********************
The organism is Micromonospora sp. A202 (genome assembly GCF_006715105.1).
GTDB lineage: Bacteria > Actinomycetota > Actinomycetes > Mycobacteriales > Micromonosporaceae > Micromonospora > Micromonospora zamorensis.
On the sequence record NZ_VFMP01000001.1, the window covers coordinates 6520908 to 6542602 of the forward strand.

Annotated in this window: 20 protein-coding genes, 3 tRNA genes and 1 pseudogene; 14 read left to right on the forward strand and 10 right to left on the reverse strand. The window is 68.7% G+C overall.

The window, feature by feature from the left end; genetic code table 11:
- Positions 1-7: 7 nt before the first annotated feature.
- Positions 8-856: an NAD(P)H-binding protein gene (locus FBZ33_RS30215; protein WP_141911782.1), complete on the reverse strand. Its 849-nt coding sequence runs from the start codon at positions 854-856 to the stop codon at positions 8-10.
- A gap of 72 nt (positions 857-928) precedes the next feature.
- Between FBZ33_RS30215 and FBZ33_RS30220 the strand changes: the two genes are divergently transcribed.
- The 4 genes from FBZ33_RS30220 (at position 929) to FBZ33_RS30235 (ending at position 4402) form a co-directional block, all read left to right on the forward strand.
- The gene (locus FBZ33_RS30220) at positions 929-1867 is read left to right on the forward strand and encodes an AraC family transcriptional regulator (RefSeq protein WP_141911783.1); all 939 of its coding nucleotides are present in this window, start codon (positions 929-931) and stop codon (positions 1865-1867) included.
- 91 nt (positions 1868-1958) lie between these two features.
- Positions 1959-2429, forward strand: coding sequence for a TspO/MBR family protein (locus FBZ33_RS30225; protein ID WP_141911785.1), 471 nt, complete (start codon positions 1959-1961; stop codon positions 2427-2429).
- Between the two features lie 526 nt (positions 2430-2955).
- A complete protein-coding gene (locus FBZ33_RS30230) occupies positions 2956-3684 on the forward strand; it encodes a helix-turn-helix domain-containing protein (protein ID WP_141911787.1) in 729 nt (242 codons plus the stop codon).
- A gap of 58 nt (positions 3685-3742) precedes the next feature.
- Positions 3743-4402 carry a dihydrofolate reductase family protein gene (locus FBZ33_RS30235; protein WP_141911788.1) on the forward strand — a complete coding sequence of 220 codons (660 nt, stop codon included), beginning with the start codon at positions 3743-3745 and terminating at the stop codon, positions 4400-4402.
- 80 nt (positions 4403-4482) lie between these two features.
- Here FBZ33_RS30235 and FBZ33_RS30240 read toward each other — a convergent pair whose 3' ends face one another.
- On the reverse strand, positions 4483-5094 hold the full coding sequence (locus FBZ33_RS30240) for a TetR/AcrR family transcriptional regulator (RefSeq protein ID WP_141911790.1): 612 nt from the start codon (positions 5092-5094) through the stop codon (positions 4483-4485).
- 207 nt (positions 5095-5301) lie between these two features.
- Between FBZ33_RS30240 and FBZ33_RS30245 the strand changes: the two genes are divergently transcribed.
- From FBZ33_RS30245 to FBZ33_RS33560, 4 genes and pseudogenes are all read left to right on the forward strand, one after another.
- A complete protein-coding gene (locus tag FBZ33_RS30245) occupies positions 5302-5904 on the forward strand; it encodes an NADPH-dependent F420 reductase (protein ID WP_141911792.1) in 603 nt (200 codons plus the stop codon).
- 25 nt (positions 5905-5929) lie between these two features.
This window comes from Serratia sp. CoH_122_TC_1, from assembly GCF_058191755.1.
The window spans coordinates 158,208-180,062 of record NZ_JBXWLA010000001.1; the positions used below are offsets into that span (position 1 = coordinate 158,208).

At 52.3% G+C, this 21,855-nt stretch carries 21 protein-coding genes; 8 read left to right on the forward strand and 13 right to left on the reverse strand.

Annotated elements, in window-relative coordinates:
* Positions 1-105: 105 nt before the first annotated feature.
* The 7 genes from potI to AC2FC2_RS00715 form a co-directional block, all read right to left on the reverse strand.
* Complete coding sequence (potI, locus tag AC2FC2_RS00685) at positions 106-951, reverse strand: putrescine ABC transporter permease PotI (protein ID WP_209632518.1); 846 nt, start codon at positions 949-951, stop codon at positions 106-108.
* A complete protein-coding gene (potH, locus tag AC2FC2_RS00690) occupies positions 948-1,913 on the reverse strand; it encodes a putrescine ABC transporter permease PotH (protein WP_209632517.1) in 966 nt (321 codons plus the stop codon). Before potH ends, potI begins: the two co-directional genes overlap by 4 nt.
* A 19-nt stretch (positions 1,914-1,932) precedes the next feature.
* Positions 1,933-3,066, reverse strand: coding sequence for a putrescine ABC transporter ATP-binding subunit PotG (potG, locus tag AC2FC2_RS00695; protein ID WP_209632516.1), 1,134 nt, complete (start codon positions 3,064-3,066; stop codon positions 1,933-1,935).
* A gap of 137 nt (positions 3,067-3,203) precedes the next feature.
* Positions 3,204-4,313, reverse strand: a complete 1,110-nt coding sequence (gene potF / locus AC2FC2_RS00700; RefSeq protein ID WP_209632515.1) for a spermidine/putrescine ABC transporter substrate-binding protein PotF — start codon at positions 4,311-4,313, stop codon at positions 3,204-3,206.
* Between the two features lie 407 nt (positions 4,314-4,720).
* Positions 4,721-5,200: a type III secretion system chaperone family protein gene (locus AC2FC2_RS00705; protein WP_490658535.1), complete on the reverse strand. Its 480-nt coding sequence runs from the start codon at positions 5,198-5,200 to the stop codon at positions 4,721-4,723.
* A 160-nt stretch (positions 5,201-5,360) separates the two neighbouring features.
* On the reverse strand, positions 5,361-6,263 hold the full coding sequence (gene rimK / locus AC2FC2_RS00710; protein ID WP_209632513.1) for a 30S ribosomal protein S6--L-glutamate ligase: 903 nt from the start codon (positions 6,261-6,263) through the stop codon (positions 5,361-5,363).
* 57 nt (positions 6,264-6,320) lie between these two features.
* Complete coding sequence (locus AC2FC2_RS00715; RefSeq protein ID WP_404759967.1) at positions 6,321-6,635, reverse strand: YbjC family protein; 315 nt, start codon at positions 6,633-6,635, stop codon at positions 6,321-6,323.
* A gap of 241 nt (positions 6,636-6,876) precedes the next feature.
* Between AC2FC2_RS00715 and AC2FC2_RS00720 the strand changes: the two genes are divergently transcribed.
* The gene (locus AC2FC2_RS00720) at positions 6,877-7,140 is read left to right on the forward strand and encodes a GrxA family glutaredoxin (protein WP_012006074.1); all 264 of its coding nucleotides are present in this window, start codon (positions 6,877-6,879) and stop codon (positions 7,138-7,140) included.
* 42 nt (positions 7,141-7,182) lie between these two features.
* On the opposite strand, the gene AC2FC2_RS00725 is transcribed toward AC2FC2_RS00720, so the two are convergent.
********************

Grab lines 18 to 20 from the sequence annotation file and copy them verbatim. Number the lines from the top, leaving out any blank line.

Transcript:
- 80 nt (positions 4403-4482) lie between these two features.
- Here FBZ33_RS30235 and FBZ33_RS30240 read toward each other — a convergent pair whose 3' ends face one another.
- On the reverse strand, positions 4483-5094 hold the full coding sequence (locus FBZ33_RS30240) for a TetR/AcrR family transcriptional regulator (RefSeq protein ID WP_141911790.1): 612 nt from the start codon (positions 5092-5094) through the stop codon (positions 4483-4485).